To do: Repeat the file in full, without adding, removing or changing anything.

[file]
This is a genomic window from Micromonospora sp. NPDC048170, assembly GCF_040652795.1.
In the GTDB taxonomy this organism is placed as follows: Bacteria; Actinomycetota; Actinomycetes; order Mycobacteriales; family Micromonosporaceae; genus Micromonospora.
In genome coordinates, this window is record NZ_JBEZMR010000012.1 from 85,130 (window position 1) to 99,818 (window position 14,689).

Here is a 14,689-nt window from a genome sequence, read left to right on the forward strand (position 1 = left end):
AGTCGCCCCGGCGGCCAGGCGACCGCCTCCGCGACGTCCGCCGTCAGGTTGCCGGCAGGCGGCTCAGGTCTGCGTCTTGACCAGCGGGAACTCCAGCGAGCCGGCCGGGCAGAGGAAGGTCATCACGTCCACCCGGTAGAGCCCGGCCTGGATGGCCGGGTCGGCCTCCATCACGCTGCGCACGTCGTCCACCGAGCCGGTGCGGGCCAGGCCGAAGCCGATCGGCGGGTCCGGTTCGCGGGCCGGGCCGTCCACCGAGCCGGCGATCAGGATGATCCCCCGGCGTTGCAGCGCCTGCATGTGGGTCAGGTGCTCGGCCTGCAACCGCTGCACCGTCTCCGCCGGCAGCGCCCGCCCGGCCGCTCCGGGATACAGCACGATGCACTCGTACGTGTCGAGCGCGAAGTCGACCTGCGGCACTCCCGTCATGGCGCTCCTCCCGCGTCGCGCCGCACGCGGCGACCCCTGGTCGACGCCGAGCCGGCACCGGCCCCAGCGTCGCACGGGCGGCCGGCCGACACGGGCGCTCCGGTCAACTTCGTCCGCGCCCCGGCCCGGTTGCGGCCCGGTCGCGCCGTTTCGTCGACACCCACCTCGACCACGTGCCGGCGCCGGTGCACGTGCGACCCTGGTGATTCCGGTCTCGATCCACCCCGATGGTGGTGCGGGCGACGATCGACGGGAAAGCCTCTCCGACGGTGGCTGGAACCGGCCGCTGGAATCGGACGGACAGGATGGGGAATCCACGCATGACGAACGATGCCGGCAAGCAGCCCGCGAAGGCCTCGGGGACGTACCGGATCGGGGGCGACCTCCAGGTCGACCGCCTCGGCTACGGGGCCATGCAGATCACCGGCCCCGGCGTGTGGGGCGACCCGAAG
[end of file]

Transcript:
This is a genomic window from Micromonospora sp. NPDC048170, assembly GCF_040652795.1.
In the GTDB taxonomy this organism is placed as follows: Bacteria; Actinomycetota; Actinomycetes; order Mycobacteriales; family Micromonosporaceae; genus Micromonospora.
In genome coordinates, this window is record NZ_JBEZMR010000012.1 from 85,130 (window position 1) to 99,818 (window position 14,689).

Here is a 14,689-nt window from a genome sequence, read left to right on the forward strand (position 1 = left end):
AGTCGCCCCGGCGGCCAGGCGACCGCCTCCGCGACGTCCGCCGTCAGGTTGCCGGCAGGCGGCTCAGGTCTGCGTCTTGACCAGCGGGAACTCCAGCGAGCCGGCCGGGCAGAGGAAGGTCATCACGTCCACCCGGTAGAGCCCGGCCTGGATGGCCGGGTCGGCCTCCATCACGCTGCGCACGTCGTCCACCGAGCCGGTGCGGGCCAGGCCGAAGCCGATCGGCGGGTCCGGTTCGCGGGCCGGGCCGTCCACCGAGCCGGCGATCAGGATGATCCCCCGGCGTTGCAGCGCCTGCATGTGGGTCAGGTGCTCGGCCTGCAACCGCTGCACCGTCTCCGCCGGCAGCGCCCGCCCGGCCGCTCCGGGATACAGCACGATGCACTCGTACGTGTCGAGCGCGAAGTCGACCTGCGGCACTCCCGTCATGGCGCTCCTCCCGCGTCGCGCCGCACGCGGCGACCCCTGGTCGACGCCGAGCCGGCACCGGCCCCAGCGTCGCACGGGCGGCCGGCCGACACGGGCGCTCCGGTCAACTTCGTCCGCGCCCCGGCCCGGTTGCGGCCCGGTCGCGCCGTTTCGTCGACACCCACCTCGACCACGTGCCGGCGCCGGTGCACGTGCGACCCTGGTGATTCCGGTCTCGATCCACCCCGATGGTGGTGCGGGCGACGATCGACGGGAAAGCCTCTCCGACGGTGGCTGGAACCGGCCGCTGGAATCGGACGGACAGGATGGGGAATCCACGCATGACGAACGATGCCGGCAAGCAGCCCGCGAAGGCCTCGGGGACGTACCGGATCGGGGGCGACCTCCAGGTCGACCGCCTCGGCTACGGGGCCATGCAGATCACCGGCCCCGGCGTGTGGGGCGACCCGAAG